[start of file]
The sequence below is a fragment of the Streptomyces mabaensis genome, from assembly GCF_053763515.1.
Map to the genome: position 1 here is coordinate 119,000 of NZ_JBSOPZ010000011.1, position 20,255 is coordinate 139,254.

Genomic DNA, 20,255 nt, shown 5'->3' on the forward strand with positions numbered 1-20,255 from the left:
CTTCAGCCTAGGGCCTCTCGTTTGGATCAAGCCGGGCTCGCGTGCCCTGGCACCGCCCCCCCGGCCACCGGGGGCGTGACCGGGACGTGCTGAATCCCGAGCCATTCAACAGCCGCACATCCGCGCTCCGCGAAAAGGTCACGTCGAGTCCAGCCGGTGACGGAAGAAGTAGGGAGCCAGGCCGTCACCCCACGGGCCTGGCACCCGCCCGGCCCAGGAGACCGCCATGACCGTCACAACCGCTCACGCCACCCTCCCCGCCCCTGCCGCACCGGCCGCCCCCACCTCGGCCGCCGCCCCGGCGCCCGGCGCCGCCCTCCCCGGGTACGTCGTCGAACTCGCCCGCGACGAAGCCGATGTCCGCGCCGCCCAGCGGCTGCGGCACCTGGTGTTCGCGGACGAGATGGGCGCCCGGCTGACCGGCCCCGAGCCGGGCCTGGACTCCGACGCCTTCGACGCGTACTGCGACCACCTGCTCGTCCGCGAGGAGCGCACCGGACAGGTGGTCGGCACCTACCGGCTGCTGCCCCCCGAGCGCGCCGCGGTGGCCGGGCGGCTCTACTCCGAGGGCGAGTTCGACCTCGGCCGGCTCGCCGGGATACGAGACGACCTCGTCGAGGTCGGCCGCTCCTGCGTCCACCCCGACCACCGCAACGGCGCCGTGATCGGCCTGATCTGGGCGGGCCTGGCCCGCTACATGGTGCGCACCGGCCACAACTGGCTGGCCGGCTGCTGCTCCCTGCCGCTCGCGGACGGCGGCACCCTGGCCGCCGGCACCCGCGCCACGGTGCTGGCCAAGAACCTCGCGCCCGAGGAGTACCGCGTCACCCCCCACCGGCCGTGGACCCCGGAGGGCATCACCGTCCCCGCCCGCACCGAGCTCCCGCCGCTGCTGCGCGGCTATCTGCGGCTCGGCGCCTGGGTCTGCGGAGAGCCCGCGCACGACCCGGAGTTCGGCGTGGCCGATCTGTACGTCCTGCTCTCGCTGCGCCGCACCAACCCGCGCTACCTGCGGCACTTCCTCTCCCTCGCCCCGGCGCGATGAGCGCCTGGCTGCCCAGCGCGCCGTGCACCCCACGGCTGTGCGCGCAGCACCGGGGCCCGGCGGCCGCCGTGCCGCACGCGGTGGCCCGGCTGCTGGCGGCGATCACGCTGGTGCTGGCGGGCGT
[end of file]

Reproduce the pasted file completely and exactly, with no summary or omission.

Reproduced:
The sequence below is a fragment of the Streptomyces mabaensis genome, from assembly GCF_053763515.1.
Map to the genome: position 1 here is coordinate 119,000 of NZ_JBSOPZ010000011.1, position 20,255 is coordinate 139,254.

Genomic DNA, 20,255 nt, shown 5'->3' on the forward strand with positions numbered 1-20,255 from the left:
CTTCAGCCTAGGGCCTCTCGTTTGGATCAAGCCGGGCTCGCGTGCCCTGGCACCGCCCCCCCGGCCACCGGGGGCGTGACCGGGACGTGCTGAATCCCGAGCCATTCAACAGCCGCACATCCGCGCTCCGCGAAAAGGTCACGTCGAGTCCAGCCGGTGACGGAAGAAGTAGGGAGCCAGGCCGTCACCCCACGGGCCTGGCACCCGCCCGGCCCAGGAGACCGCCATGACCGTCACAACCGCTCACGCCACCCTCCCCGCCCCTGCCGCACCGGCCGCCCCCACCTCGGCCGCCGCCCCGGCGCCCGGCGCCGCCCTCCCCGGGTACGTCGTCGAACTCGCCCGCGACGAAGCCGATGTCCGCGCCGCCCAGCGGCTGCGGCACCTGGTGTTCGCGGACGAGATGGGCGCCCGGCTGACCGGCCCCGAGCCGGGCCTGGACTCCGACGCCTTCGACGCGTACTGCGACCACCTGCTCGTCCGCGAGGAGCGCACCGGACAGGTGGTCGGCACCTACCGGCTGCTGCCCCCCGAGCGCGCCGCGGTGGCCGGGCGGCTCTACTCCGAGGGCGAGTTCGACCTCGGCCGGCTCGCCGGGATACGAGACGACCTCGTCGAGGTCGGCCGCTCCTGCGTCCACCCCGACCACCGCAACGGCGCCGTGATCGGCCTGATCTGGGCGGGCCTGGCCCGCTACATGGTGCGCACCGGCCACAACTGGCTGGCCGGCTGCTGCTCCCTGCCGCTCGCGGACGGCGGCACCCTGGCCGCCGGCACCCGCGCCACGGTGCTGGCCAAGAACCTCGCGCCCGAGGAGTACCGCGTCACCCCCCACCGGCCGTGGACCCCGGAGGGCATCACCGTCCCCGCCCGCACCGAGCTCCCGCCGCTGCTGCGCGGCTATCTGCGGCTCGGCGCCTGGGTCTGCGGAGAGCCCGCGCACGACCCGGAGTTCGGCGTGGCCGATCTGTACGTCCTGCTCTCGCTGCGCCGCACCAACCCGCGCTACCTGCGGCACTTCCTCTCCCTCGCCCCGGCGCGATGAGCGCCTGGCTGCCCAGCGCGCCGTGCACCCCACGGCTGTGCGCGCAGCACCGGGGCCCGGCGGCCGCCGTGCCGCACGCGGTGGCCCGGCTGCTGGCGGCGATCACGCTGGTGCTGGCGGGCGT